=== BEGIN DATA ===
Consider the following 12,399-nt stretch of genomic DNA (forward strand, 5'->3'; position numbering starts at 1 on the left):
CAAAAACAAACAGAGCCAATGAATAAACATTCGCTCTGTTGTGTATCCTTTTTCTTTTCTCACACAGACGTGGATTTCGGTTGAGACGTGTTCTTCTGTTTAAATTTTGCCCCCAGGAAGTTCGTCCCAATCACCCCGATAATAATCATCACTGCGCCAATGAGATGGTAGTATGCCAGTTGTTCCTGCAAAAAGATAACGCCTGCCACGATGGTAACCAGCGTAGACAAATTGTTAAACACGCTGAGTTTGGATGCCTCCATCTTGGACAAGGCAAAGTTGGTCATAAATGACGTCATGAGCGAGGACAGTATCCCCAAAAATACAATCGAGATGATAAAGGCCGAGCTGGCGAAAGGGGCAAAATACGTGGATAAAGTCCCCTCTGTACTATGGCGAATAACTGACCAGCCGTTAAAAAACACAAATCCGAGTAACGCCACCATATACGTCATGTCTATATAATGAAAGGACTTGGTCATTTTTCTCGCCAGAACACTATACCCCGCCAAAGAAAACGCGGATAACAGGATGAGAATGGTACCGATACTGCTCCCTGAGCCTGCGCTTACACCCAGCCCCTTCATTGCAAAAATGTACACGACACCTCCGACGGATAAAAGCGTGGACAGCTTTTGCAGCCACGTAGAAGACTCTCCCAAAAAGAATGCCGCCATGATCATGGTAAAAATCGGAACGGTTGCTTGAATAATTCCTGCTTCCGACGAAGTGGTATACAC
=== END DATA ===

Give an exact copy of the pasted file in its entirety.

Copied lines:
Consider the following 12,399-nt stretch of genomic DNA (forward strand, 5'->3'; position numbering starts at 1 on the left):
CAAAAACAAACAGAGCCAATGAATAAACATTCGCTCTGTTGTGTATCCTTTTTCTTTTCTCACACAGACGTGGATTTCGGTTGAGACGTGTTCTTCTGTTTAAATTTTGCCCCCAGGAAGTTCGTCCCAATCACCCCGATAATAATCATCACTGCGCCAATGAGATGGTAGTATGCCAGTTGTTCCTGCAAAAAGATAACGCCTGCCACGATGGTAACCAGCGTAGACAAATTGTTAAACACGCTGAGTTTGGATGCCTCCATCTTGGACAAGGCAAAGTTGGTCATAAATGACGTCATGAGCGAGGACAGTATCCCCAAAAATACAATCGAGATGATAAAGGCCGAGCTGGCGAAAGGGGCAAAATACGTGGATAAAGTCCCCTCTGTACTATGGCGAATAACTGACCAGCCGTTAAAAAACACAAATCCGAGTAACGCCACCATATACGTCATGTCTATATAATGAAAGGACTTGGTCATTTTTCTCGCCAGAACACTATACCCCGCCAAAGAAAACGCGGATAACAGGATGAGAATGGTACCGATACTGCTCCCTGAGCCTGCGCTTACACCCAGCCCCTTCATTGCAAAAATGTACACGACACCTCCGACGGATAAAAGCGTGGACAGCTTTTGCAGCCACGTAGAAGACTCTCCCAAAAAGAATGCCGCCATGATCATGGTAAAAATCGGAACGGTTGCTTGAATAATTCCTGCTTCCGACGAAGTGGTATACAC